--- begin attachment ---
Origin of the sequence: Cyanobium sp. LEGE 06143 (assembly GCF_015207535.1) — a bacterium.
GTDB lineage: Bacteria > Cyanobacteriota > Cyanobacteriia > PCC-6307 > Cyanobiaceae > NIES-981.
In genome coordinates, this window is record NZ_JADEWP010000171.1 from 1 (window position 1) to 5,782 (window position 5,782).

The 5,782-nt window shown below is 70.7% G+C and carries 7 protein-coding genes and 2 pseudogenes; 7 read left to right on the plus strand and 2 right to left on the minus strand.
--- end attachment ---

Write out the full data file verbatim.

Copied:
Origin of the sequence: Cyanobium sp. LEGE 06143 (assembly GCF_015207535.1) — a bacterium.
GTDB lineage: Bacteria > Cyanobacteriota > Cyanobacteriia > PCC-6307 > Cyanobiaceae > NIES-981.
In genome coordinates, this window is record NZ_JADEWP010000171.1 from 1 (window position 1) to 5,782 (window position 5,782).

The 5,782-nt window shown below is 70.7% G+C and carries 7 protein-coding genes and 2 pseudogenes; 7 read left to right on the plus strand and 2 right to left on the minus strand.